When Satya Nadella became Microsoft’s CEO in early 2014, he pledged equal pay for employees regardless of gender and ethnicity.
How’s that effort working out? According to a new blog posting by Microsoft, the company’s female employees in the U.S. earn 99.8 cents for every dollar earned by their male counterparts. Meanwhile, employees from racially and ethnically underrepresented groups earn $1.04 for every $1 earned by their Caucasian colleagues. (All comparisons are between employees with the same job title and level.)
“Breaking it down even further, African American/black employees are at $1.003; Hispanic/Latino(a) employees are at 99.9 cents; and Asian employees are at $1.006 for every $1 earned by Caucasian employees at the same job title and level, respectively,” Kathleen Hogan, Microsoft’s executive vice president of human resources, wrote in the blog posting.
As with many other tech firms, Microsoft maintains an annual diversity report. It’s also not the only company highlighting its pay scale: in response to pressure from activist investors, Amazon recently claimed that its employees earn equal pay, no matter their gender.
Even as Microsoft touts its near-equal pay, the company reportedly faces a decline in the overall number of women employees. In the 12 months ending in September 2015, the percentage of women working at the company declined from 29 percent to 26.8 percent. In a corporate blog post issued late last year, Microsoft pinned the blame for this reduction on “the restructure of our phone hardware business,” which impacted factories outside of the U.S. that produce smartphones and other equipment.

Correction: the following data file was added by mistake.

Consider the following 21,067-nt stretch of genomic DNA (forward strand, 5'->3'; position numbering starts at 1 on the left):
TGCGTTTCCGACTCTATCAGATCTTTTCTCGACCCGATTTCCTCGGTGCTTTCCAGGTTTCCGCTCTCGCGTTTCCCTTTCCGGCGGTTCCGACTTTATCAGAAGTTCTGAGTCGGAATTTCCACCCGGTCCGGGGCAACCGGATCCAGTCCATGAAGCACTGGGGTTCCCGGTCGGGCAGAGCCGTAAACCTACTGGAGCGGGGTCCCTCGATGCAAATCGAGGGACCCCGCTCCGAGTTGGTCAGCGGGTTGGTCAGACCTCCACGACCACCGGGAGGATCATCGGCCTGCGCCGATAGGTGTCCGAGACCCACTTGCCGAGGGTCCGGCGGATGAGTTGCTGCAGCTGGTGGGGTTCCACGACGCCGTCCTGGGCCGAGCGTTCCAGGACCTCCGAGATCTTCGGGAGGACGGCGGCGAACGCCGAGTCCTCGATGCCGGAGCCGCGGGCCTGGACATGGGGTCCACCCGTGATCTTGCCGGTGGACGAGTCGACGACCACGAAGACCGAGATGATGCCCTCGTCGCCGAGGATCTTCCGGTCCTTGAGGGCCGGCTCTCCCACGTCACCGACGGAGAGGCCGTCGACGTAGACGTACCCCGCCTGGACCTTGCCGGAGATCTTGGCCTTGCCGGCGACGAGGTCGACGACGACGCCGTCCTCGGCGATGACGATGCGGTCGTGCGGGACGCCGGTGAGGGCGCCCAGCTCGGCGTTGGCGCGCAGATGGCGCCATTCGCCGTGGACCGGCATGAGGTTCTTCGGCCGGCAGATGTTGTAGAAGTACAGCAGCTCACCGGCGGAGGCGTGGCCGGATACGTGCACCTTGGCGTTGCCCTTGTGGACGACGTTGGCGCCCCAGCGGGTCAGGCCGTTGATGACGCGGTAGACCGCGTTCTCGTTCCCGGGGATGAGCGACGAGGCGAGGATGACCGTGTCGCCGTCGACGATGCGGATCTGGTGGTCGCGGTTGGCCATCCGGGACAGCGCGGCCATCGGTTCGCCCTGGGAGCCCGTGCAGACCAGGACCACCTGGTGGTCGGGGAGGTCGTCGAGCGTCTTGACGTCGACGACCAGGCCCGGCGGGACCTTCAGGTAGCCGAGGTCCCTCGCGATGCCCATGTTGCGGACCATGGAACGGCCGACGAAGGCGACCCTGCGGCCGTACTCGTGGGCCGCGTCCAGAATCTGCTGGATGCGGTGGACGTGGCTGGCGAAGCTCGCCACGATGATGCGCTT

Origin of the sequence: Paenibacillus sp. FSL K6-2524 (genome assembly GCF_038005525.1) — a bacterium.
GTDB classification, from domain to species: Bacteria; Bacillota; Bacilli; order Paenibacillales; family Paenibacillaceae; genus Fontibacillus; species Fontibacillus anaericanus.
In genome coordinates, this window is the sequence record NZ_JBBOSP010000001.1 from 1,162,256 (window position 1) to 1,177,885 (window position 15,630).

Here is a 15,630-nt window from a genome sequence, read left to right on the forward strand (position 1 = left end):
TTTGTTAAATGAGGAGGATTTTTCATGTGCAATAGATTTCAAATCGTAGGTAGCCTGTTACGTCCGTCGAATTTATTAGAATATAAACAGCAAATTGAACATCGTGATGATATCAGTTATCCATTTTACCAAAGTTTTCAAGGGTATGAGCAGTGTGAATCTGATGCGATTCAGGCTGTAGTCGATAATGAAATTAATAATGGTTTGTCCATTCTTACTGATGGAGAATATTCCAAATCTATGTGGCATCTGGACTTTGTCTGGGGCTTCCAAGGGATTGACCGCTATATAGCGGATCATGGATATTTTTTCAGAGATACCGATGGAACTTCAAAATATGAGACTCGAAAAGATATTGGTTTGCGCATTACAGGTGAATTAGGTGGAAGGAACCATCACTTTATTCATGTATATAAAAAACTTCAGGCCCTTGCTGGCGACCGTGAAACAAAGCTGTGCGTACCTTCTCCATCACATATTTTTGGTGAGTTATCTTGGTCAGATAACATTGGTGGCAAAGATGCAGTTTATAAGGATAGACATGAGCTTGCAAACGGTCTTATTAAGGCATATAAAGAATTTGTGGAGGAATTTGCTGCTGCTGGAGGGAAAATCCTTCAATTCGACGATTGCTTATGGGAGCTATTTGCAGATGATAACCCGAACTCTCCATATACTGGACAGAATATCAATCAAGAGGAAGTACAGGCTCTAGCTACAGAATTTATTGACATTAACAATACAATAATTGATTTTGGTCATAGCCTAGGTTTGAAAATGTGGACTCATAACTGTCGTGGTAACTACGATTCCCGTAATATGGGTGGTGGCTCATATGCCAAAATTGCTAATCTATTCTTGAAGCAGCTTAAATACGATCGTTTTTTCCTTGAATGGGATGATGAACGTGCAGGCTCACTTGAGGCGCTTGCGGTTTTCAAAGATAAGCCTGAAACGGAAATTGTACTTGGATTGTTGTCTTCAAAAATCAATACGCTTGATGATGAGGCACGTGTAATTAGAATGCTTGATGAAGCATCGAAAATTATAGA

According to Dice’s recent analysis of survey data, gender plays no role in compensation for technology professionals when comparing equal education levels, years of technical experience, and job titles. Slightly more men (54 percent) express satisfaction over their salaries than women (51 percent); workplace motivation is also different, with a higher percentage of women naming flexible hours and telecommuting options as a top motivator, as opposed to “just” increased compensation.
“This slight variance in motivators serves as a reminder that each professional is different and responds to a range of incentives,” read Dice’s report on that data. “Beyond providing competitive compensation, employers must look at other key drivers such as challenging assignments and flexibility with work hours and location.”